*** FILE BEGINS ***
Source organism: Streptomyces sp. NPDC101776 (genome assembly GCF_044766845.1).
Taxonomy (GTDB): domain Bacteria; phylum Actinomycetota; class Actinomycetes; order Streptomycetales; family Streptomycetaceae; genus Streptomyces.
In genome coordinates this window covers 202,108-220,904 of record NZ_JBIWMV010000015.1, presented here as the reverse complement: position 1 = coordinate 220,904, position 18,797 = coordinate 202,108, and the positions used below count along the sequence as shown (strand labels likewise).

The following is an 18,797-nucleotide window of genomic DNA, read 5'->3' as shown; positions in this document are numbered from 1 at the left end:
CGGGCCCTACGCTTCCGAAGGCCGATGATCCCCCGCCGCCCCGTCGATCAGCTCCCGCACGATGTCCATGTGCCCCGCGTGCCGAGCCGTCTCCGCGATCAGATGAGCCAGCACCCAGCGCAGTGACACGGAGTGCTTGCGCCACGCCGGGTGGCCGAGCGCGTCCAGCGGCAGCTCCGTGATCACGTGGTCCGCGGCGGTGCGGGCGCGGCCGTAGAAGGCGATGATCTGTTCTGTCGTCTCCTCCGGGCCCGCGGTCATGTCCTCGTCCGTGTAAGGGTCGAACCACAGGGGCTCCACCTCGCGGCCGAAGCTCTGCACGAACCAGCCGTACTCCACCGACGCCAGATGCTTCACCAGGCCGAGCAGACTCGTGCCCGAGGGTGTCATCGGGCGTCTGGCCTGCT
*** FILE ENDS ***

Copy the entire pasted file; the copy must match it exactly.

Source organism: Streptomyces sp. NPDC101776 (genome assembly GCF_044766845.1).
Taxonomy (GTDB): domain Bacteria; phylum Actinomycetota; class Actinomycetes; order Streptomycetales; family Streptomycetaceae; genus Streptomyces.
In genome coordinates this window covers 202,108-220,904 of record NZ_JBIWMV010000015.1, presented here as the reverse complement: position 1 = coordinate 220,904, position 18,797 = coordinate 202,108, and the positions used below count along the sequence as shown (strand labels likewise).

The following is an 18,797-nucleotide window of genomic DNA, read 5'->3' as shown; positions in this document are numbered from 1 at the left end:
CGGGCCCTACGCTTCCGAAGGCCGATGATCCCCCGCCGCCCCGTCGATCAGCTCCCGCACGATGTCCATGTGCCCCGCGTGCCGAGCCGTCTCCGCGATCAGATGAGCCAGCACCCAGCGCAGTGACACGGAGTGCTTGCGCCACGCCGGGTGGCCGAGCGCGTCCAGCGGCAGCTCCGTGATCACGTGGTCCGCGGCGGTGCGGGCGCGGCCGTAGAAGGCGATGATCTGTTCTGTCGTCTCCTCCGGGCCCGCGGTCATGTCCTCGTCCGTGTAAGGGTCGAACCACAGGGGCTCCACCTCGCGGCCGAAGCTCTGCACGAACCAGCCGTACTCCACCGACGCCAGATGCTTCACCAGGCCGAGCAGACTCGTGCCCGAGGGTGTCATCGGGCGTCTGGCCTGCT